333,400,410,343,438,Victoria Rd to name a few that need them operating all day every day .
Not hard to leave them on the same routes,all day .
Just requires changes to long standing and relatively inefficient rostering practices
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Re: Sydney's demographics are changing

Postby tonyp » Mon Sep 16, 2019 1:16 pm

burrumbus wrote:Would not be far off there Tony!!! Would allow the demand to be met properly.
I can't think of a lot of routes in the former traditional private areas that would require artics but there are a lot of corridors in the STA and former STA areas that would need them.
333,400,410,343,438,Victoria Rd to name a few that need them operating all day every day .
Not hard to leave them on the same routes,all day .
Just requires changes to long standing and relatively inefficient rostering practices

Broadly corresponding to the former tram corridors plus busy cross-regionals like te 400.
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Re: Sydney's demographics are changing

Postby Campbelltown busboy » Mon Sep 16, 2019 3:16 pm

tonyp wrote:
burrumbus wrote:In my opinion around one third of the Sydney route systems should be operated by small buses

And maybe a quarter by artics!
If Transport For NSW read the opal data properly then they would know where to do areas in Sydney where they can do a trial with smaller buses and areas in Sydney where artics can be used with maxim affect
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Re: Sydney's demographics are changing

Postby Frosty » Mon Sep 16, 2019 10:15 pm

I would prefer to see particularly on shorter routes high-capacity rigid buses this already exists in Europe and closer to home in RHD market Singapore. A typical 12m bus in Singapore has capacity for 90 passengers typically around 35 seated and around 55 standing surely this can be brought to Sydney. Maybe remove all but a few seats between front door and centre door and make it majority standing area. This would work well on inner-city routes such as the 304,343,309,431,470.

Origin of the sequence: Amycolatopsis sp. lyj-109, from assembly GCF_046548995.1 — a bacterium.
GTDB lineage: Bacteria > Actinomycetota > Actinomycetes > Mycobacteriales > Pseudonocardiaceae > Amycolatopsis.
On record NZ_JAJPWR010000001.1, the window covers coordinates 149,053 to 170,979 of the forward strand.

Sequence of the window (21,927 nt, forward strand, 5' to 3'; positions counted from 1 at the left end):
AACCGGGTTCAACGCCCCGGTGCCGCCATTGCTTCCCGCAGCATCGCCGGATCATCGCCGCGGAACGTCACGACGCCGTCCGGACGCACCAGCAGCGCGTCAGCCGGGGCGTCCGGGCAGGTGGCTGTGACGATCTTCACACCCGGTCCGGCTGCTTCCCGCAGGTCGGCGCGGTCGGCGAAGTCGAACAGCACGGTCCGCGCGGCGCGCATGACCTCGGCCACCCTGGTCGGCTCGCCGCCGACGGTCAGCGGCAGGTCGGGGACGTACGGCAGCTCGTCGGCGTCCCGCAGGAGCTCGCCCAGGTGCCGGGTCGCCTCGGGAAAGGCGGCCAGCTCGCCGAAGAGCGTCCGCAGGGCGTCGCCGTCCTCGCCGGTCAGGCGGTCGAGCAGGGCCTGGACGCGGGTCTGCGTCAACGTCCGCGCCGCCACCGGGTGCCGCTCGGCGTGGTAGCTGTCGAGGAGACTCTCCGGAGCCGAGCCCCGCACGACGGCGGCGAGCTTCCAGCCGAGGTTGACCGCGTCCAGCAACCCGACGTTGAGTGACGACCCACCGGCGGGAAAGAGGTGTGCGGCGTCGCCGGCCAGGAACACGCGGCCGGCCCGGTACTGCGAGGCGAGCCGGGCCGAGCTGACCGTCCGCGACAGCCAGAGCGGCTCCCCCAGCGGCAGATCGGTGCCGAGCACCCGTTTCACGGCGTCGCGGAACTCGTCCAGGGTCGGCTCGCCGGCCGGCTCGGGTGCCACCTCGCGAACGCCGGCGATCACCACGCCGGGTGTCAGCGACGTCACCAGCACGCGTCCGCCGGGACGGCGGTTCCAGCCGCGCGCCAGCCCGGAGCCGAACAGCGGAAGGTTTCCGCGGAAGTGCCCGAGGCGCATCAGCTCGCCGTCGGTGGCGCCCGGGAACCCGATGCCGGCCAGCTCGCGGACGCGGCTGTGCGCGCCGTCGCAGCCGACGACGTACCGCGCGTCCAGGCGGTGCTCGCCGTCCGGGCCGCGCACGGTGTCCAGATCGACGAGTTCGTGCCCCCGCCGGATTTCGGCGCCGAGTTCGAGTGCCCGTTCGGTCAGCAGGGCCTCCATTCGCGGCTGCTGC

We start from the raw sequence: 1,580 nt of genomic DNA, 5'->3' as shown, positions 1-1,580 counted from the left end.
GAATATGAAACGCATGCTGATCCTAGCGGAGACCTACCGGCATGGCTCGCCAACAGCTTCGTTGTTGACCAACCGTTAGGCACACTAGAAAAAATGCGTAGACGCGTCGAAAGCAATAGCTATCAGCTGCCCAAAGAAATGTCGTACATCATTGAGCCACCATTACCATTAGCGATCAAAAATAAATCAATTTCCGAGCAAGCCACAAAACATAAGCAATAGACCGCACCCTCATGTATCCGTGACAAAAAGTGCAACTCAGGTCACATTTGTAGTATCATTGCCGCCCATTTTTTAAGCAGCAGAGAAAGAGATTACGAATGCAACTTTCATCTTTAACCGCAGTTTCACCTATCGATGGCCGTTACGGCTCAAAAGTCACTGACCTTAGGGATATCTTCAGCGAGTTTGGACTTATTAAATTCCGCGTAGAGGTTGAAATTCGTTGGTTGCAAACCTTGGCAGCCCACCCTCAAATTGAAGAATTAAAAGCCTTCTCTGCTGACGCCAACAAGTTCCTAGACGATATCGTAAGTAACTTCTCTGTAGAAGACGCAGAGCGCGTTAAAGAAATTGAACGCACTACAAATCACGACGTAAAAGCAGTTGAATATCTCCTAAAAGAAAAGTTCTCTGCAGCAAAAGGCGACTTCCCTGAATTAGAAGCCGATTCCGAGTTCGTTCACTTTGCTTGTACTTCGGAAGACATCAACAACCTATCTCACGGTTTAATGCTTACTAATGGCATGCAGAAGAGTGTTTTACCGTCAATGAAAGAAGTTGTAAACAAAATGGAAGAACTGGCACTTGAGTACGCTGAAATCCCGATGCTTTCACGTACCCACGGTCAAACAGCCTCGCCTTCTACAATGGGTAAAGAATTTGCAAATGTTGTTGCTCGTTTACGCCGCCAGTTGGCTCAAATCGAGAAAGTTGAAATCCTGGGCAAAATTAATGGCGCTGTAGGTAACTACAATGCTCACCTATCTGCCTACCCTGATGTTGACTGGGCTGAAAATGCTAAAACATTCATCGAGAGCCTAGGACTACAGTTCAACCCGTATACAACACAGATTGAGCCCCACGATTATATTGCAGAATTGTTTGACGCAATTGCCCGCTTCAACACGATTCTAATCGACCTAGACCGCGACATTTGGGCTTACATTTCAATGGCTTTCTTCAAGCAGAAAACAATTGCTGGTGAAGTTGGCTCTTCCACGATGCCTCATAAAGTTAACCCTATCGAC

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Re: Sydney's demographics are changing

Postby tonyp » Mon Sep 16, 2019 10:44 pm

In Europe this higher capacity (90-100 passengers) is enabled by having three doors, front, centre and rear, thus eliminating any internal "cave" that traps people up the back. I haven't observed Singapore buses operating with this many people on board, but if they only have a front and centre door, their functionality would be very constrained. The big advantage of artics is the amount of internal space and good passenger flows with three doors in use. Having all doors available for boarding and a fully low floor also greatly improve the functionality. Sydney buses will always have limits while these constraints exist.

If you want to experience a rigid with fewer seats and big loads (plus three doors, though all forward of the rear axle) you can do it right here in Sydney on the airport Blue Emu service. Observe how dysfunctional it is with 60 people jammed into the low-floor section because nobody wants to climb the massive stairs to the high floor at the back. Until we can get three-door low-floor rigids with the third door behind the rear axle, artics are a far better solution, not to mention artics having a significantly higher total capacity.